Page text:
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Mini watermelons are the size of cantaloupes and weigh 1.5 to 3 kg (4 to 8 lbs). Melons of 18 selections were grown in replicated trials in North Carolina, South Carolina, and north and south Florida. Melons were harvested when ripe, and samples of heart and locule tissue were frozen and sent to Lane, Okla. A total of 960 samples, representing 6-12 melons per selection per location, were analyzed for total lycopene content using colorimeter and spectrophotometer methods. Subsamples of `Mohican', `Hazera 6007', `Vanessa', `Petite Treat', and `Precious Petite' were analyzed by HPLC for carotenoid profiles. Total lycopene content ranged from 52 to 108 μg·g-1, depending on variety. Selections were grouped into two levels of lycopene content. The varieties Precious Petite, Petite Perfection, Betsy, Bonny, Petite Treat, Valdoria, Vanessa, Hazera 5133 and 5138, RWT 8149, 8155, 8162 had 60 to 79 μg·g-1 lycopene and the varieties Hazera 6007, 5123, 5109, 5177, Mohican, and Extazy had 80 to 100 μg·g-1. Melons harvested from the Florida locations had more total lycopene than those from North and South Carolina. `Precious Petite' had more β-carotene as a percentage of total carotenoids than other varieties tested. These results indicate that lycopene content is affected primarily by germplasm and also by environment.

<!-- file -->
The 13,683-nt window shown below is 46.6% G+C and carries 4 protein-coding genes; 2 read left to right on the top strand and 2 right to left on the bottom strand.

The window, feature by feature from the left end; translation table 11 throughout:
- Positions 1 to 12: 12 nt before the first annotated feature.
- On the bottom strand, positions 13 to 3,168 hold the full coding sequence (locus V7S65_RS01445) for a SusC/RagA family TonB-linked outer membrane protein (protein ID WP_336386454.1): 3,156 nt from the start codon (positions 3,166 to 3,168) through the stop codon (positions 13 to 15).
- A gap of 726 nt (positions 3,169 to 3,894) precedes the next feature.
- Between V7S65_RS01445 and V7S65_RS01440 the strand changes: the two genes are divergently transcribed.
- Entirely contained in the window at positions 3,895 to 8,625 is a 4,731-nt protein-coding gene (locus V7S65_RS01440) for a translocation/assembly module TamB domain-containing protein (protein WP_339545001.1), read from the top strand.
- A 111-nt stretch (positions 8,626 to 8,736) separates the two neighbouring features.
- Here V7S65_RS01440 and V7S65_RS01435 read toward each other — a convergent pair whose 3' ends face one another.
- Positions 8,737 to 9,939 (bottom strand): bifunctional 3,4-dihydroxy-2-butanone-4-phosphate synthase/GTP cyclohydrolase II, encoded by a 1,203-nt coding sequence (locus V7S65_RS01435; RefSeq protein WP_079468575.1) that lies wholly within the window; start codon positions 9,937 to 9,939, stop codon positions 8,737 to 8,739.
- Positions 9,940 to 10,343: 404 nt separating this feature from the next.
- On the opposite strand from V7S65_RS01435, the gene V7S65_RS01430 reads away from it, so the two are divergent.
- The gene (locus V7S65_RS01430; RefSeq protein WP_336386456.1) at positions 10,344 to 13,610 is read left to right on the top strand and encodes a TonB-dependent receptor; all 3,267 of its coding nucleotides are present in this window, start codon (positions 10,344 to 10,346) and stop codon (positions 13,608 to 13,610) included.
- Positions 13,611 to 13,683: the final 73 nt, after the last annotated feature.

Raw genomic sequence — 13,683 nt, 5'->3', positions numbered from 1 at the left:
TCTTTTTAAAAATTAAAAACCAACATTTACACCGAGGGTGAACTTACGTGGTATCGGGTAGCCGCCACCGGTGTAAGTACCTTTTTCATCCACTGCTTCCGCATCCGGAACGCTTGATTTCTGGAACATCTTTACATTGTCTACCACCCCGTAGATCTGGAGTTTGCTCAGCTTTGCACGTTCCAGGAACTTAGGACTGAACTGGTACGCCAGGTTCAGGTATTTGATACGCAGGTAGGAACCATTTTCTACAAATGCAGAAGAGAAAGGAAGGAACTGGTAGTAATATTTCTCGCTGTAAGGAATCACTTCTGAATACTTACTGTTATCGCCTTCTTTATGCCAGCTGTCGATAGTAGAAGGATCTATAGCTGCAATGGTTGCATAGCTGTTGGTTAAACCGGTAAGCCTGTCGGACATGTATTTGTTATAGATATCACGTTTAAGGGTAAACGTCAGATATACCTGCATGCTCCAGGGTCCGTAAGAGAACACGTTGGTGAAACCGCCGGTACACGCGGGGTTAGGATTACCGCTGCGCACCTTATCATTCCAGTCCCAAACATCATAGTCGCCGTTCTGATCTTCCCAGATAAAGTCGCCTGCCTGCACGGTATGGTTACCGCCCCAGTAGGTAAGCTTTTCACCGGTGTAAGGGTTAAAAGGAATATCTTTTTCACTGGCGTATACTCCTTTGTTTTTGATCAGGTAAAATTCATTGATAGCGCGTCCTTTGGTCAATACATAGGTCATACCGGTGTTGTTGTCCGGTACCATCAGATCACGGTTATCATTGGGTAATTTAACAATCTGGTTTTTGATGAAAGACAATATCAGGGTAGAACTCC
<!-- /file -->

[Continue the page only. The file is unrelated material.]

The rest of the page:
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Producers of fresh fruits and vegetables face increasing production costs and international market competition. Growers who can offer high-quality watermelons [Citrullus lanatus (Thumb.) Matsum. & Nakai] that are also highly nutritious will have better market opportunities. To accomplish that, germplasm must be identified that has enhanced phytonutrient levels. Surprisingly, there is little information on the genetics of nutritional quality in watermelon. The present study was performed on 56 watermelon cultivars, breeding lines, and PI accessions (hereafter collectively referred to as cultigens) to determine the importance of genotype and environmental effects on L-citrulline concentration in fruit, an amino acid that helps regulate blood pressure. Our results demonstrated that L-citrulline concentration was affected by environment and the amount of environmental effect varies among cultigens. The mean of fruit tested in Lane, OK, was 3.10 mg·g−1 fresh weight and in College Station, TX, it was 1.67 mg·g−1 fresh weight. All cultigens had a higher mean L-citrulline concentration when grown in Lane, OK, instead of College Station, TX. Additionally, the L-citrulline concentration varied considerably within cultigens; i.e., ‘Congo’ had a 1.26 to 7.21 mg·g−1 fresh sample deviation. The cultigen ‘AU-Jubilant’ had the most stable L-citrulline concentration (2.23 to 4.03 mg·g−1 fresh deviation) when tested from one location. Environment did not significantly increase within-genotype variation (average se of 10 cultigens tested at each location was ± 35.3% for College Station, TX, and ± 32.9% for Lane, OK). L-citrulline concentration did not correlate with watermelon type (open-pollinated or F1 hybrid) or flesh color (red, orange, salmon yellow, or white). Differences among cultigens for L-citrulline were large (1.09 to 4.52 mg·g−1 fresh sample). The cultigens with the highest L-citrulline concentration were ‘Tom Watson’, PI 306364, and ‘Jubilee’. These could be used to develop cultivars having a high concentration of L-citrulline.